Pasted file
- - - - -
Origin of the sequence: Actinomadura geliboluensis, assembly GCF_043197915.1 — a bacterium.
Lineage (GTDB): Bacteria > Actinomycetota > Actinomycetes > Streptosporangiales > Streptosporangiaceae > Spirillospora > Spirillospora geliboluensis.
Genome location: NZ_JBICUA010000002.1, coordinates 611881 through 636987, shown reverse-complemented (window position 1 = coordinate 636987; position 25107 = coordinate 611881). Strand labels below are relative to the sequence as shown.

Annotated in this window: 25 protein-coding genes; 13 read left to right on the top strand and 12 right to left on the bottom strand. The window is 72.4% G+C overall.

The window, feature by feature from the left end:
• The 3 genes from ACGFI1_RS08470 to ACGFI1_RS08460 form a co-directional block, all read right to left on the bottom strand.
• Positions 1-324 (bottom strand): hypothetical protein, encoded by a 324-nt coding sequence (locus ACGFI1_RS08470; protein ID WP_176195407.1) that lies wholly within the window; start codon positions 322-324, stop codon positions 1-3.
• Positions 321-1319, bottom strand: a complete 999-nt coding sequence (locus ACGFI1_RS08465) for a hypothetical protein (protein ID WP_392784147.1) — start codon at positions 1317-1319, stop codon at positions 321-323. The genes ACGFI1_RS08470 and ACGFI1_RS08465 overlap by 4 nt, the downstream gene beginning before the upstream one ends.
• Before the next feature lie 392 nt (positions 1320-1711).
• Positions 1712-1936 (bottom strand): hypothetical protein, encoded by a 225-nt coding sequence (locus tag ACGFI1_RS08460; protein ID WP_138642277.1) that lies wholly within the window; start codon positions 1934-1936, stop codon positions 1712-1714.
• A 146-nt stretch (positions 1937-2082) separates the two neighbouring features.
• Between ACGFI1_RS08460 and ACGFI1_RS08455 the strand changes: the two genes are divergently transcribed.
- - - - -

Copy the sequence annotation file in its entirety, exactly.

Origin of the sequence: Actinomadura geliboluensis, assembly GCF_043197915.1 — a bacterium.
Lineage (GTDB): Bacteria > Actinomycetota > Actinomycetes > Streptosporangiales > Streptosporangiaceae > Spirillospora > Spirillospora geliboluensis.
Genome location: NZ_JBICUA010000002.1, coordinates 611881 through 636987, shown reverse-complemented (window position 1 = coordinate 636987; position 25107 = coordinate 611881). Strand labels below are relative to the sequence as shown.

Annotated in this window: 25 protein-coding genes; 13 read left to right on the top strand and 12 right to left on the bottom strand. The window is 72.4% G+C overall.

The window, feature by feature from the left end:
• The 3 genes from ACGFI1_RS08470 to ACGFI1_RS08460 form a co-directional block, all read right to left on the bottom strand.
• Positions 1-324 (bottom strand): hypothetical protein, encoded by a 324-nt coding sequence (locus ACGFI1_RS08470; protein ID WP_176195407.1) that lies wholly within the window; start codon positions 322-324, stop codon positions 1-3.
• Positions 321-1319, bottom strand: a complete 999-nt coding sequence (locus ACGFI1_RS08465) for a hypothetical protein (protein ID WP_392784147.1) — start codon at positions 1317-1319, stop codon at positions 321-323. The genes ACGFI1_RS08470 and ACGFI1_RS08465 overlap by 4 nt, the downstream gene beginning before the upstream one ends.
• Before the next feature lie 392 nt (positions 1320-1711).
• Positions 1712-1936 (bottom strand): hypothetical protein, encoded by a 225-nt coding sequence (locus tag ACGFI1_RS08460; protein ID WP_138642277.1) that lies wholly within the window; start codon positions 1934-1936, stop codon positions 1712-1714.
• A 146-nt stretch (positions 1937-2082) separates the two neighbouring features.
• Between ACGFI1_RS08460 and ACGFI1_RS08455 the strand changes: the two genes are divergently transcribed.